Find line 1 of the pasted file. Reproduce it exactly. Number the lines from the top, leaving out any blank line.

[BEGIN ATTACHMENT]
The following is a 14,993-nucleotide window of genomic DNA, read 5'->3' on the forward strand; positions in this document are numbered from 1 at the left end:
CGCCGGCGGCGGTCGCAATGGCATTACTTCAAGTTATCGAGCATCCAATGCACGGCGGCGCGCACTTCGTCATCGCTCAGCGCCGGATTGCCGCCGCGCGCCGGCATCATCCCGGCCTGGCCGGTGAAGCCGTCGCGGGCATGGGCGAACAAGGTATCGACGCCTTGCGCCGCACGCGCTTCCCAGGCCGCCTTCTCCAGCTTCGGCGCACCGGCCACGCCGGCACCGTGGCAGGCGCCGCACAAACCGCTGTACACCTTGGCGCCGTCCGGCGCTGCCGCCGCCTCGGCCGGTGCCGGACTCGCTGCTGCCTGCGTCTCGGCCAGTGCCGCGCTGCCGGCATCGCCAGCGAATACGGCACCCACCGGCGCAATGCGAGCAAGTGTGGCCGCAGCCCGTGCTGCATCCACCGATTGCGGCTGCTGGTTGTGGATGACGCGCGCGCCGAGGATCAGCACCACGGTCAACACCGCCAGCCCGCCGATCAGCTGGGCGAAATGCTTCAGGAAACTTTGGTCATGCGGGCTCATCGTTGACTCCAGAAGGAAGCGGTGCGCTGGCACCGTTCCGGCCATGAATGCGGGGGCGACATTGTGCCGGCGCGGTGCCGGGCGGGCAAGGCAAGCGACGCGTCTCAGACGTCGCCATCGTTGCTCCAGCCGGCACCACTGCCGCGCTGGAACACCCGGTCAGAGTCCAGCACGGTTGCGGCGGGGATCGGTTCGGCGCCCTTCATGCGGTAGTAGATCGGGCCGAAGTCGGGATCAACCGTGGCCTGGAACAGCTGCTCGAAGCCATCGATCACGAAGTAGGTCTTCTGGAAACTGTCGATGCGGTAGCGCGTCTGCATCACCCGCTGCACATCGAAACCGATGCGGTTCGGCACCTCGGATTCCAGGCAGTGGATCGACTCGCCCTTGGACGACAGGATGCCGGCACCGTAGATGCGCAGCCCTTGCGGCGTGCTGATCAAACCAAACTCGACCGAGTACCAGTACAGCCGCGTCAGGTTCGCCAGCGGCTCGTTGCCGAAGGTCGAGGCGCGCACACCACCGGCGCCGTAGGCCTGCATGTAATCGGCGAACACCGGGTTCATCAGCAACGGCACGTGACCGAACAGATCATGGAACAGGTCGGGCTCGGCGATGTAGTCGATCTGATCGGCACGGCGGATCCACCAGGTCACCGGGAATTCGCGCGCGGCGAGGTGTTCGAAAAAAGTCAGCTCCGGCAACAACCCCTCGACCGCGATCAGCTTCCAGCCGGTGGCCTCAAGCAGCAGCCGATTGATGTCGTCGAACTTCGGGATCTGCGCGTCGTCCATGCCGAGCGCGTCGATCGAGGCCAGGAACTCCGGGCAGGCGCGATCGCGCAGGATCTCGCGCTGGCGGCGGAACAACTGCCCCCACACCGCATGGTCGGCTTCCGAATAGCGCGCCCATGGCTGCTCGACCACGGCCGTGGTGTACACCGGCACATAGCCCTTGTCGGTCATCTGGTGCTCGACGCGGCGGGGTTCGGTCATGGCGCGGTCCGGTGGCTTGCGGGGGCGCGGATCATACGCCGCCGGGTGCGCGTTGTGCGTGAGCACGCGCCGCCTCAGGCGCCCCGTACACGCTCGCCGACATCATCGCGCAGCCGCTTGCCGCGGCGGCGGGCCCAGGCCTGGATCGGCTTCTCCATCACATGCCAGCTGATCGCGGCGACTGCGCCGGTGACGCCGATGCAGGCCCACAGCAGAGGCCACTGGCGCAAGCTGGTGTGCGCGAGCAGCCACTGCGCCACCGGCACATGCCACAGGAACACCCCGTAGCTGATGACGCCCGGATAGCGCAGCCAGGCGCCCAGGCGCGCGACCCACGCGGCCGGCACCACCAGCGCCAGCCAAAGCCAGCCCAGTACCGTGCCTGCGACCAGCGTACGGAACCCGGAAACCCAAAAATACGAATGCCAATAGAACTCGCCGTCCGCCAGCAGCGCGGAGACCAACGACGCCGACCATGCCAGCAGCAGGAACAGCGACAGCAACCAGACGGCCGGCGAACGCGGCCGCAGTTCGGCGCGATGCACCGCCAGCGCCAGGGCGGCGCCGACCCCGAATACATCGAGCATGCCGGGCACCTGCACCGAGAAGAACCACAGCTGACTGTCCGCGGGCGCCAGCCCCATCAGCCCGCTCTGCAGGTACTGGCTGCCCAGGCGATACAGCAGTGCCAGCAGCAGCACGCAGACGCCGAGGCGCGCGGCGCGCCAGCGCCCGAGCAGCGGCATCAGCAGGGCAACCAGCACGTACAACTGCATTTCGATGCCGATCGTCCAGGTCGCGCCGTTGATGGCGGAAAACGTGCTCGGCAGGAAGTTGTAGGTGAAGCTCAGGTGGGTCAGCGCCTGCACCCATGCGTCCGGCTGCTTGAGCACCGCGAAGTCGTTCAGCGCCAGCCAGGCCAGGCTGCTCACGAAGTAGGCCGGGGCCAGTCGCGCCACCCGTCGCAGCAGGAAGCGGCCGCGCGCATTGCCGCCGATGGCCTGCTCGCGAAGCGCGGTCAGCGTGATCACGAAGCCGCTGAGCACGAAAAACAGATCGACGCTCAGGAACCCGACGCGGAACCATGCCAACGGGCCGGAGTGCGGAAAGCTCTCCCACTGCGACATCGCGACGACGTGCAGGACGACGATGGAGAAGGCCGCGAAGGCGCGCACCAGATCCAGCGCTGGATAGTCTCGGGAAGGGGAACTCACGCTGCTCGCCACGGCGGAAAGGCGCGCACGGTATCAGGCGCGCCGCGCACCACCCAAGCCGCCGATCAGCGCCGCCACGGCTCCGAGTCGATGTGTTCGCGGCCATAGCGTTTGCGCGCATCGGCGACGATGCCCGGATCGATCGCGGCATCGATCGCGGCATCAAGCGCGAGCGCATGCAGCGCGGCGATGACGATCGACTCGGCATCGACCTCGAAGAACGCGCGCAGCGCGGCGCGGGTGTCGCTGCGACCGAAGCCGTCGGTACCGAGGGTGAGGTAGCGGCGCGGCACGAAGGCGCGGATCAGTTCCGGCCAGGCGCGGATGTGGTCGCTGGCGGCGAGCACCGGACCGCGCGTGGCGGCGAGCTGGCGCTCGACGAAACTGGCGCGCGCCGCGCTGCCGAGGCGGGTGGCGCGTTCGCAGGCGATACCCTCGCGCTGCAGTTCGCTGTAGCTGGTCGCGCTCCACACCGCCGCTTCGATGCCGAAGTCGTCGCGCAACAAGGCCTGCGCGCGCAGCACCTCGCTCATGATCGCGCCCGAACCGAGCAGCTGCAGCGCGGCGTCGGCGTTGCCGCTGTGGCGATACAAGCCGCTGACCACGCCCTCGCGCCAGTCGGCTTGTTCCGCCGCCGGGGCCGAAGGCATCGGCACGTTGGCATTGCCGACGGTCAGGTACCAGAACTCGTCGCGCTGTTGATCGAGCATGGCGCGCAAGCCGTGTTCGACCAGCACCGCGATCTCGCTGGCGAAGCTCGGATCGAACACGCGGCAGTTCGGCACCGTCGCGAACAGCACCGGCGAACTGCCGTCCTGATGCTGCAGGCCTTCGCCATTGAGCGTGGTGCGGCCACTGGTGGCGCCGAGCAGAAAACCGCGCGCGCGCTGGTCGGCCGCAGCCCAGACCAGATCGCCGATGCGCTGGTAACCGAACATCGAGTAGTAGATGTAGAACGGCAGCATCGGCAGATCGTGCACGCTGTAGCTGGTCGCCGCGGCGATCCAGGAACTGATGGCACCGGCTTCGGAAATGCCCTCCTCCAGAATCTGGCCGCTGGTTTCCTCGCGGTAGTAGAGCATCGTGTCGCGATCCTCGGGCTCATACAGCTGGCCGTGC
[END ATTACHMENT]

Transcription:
The following is a 14,993-nucleotide window of genomic DNA, read 5'->3' on the forward strand; positions in this document are numbered from 1 at the left end: